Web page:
21 Best Things to Do in Eastern Europe

21 Best Things to Do in Eastern Europe

So many countries, such a small a part of the world, so much to do there, so little time!

Yup, if you’re anything like me, this is exactly how you’ll feel about your travels in Eastern Europe.

For some reason, it seems we all try to cram more into our adventures here than anywhere else.

Perhaps it’s because transport links are quick, borders are easy, cities are close together and countries are easily crossed in a day?

But whatever the reason, there’s little doubt you’ll be planning to jampack your Eastern Europe itinerary just like I did.

And if that’s the case, then look no further than this perfect highlight list – 21 amazingly things to do in Eastern Europe.


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#1 Marvel at Kyevo-Pecherska Lavra in Kyiv

Ukraine, Kiev, Pechersk Lavra Twilight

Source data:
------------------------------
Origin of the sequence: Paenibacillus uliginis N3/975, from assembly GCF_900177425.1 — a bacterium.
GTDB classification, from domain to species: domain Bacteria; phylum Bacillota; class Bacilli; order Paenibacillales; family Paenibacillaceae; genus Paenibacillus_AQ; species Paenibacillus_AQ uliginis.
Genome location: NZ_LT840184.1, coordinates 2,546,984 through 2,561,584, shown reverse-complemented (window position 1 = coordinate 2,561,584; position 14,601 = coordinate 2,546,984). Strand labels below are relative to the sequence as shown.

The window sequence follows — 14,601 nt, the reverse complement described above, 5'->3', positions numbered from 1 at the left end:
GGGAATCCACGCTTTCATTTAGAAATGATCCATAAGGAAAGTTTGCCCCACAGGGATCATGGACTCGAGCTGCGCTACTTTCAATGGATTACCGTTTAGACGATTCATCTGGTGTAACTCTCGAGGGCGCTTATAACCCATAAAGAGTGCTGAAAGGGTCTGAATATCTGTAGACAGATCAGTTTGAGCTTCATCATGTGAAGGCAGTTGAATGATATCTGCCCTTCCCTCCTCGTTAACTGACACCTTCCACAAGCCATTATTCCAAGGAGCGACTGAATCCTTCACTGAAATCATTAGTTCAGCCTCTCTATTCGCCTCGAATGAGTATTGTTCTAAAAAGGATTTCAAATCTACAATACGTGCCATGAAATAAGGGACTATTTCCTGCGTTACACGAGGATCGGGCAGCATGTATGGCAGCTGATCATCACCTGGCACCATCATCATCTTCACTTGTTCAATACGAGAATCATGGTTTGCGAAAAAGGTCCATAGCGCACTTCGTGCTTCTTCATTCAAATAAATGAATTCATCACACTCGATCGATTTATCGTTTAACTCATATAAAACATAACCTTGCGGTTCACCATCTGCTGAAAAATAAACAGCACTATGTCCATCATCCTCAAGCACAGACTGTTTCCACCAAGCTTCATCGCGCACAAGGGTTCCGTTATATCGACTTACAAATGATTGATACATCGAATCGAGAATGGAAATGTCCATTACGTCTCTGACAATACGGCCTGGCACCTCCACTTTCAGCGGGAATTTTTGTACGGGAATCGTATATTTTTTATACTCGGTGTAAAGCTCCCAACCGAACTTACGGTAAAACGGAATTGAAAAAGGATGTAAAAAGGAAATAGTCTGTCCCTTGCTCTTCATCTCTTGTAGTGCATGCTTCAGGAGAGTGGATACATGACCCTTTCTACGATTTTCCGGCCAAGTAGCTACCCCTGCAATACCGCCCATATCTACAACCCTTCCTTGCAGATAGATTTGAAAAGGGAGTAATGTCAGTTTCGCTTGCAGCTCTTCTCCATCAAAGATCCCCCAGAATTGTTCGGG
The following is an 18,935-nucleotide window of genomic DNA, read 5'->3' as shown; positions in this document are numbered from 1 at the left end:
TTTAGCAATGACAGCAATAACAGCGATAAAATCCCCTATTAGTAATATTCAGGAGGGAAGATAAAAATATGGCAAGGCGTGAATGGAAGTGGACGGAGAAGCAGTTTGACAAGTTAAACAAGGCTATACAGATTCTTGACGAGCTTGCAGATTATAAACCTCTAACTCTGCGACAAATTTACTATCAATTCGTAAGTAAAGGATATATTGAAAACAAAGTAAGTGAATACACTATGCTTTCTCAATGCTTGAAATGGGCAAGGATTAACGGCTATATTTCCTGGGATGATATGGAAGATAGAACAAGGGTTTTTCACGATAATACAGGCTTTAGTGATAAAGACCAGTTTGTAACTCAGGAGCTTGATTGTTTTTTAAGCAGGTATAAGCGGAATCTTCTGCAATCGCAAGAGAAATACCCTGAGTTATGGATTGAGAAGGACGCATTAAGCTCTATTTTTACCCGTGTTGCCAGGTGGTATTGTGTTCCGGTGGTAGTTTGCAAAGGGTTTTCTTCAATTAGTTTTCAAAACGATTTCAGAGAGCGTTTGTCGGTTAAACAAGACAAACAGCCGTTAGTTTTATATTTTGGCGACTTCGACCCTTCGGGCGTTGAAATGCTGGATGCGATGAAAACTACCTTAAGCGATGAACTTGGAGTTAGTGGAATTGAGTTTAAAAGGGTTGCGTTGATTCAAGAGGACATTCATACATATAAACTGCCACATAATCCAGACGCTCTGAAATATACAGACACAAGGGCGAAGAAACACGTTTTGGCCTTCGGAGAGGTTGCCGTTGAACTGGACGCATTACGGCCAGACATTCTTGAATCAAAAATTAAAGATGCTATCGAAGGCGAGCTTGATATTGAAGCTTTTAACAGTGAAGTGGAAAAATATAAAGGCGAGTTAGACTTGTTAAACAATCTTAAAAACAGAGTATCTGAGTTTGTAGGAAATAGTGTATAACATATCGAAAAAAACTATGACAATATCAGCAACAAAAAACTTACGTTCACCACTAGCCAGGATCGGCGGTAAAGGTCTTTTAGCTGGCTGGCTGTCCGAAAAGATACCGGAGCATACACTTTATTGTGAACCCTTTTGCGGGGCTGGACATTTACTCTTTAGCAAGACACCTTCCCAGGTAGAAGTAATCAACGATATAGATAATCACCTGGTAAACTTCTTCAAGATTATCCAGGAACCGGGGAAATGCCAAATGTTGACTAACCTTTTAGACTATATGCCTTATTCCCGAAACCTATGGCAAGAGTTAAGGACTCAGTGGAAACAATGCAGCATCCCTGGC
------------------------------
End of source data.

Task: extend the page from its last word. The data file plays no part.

First up on my list of the 21 most amazing things to do in Eastern Europe, is to head to Kyevo-Pecherska Lavra in Ukraine’s capital Kyiv.

Obviously this is not the best option to go for at the minute (given the horrific events unfurling there), but I’m leaving this on the list in the hope that peace and safety return to Ukraine soon.

The holiest site for Orthodox Christians in the Slavic countries of Russia, Belarus and Ukraine, any visit to Kyevo-Pecherska Lavra will be accompanied by hundreds of pilgrims, who seem to outnumber the tourists.

This gives an amazing feel to the whole place, which is spectacular enough anyway with its gold-domed roofs, hilltop setting and river views.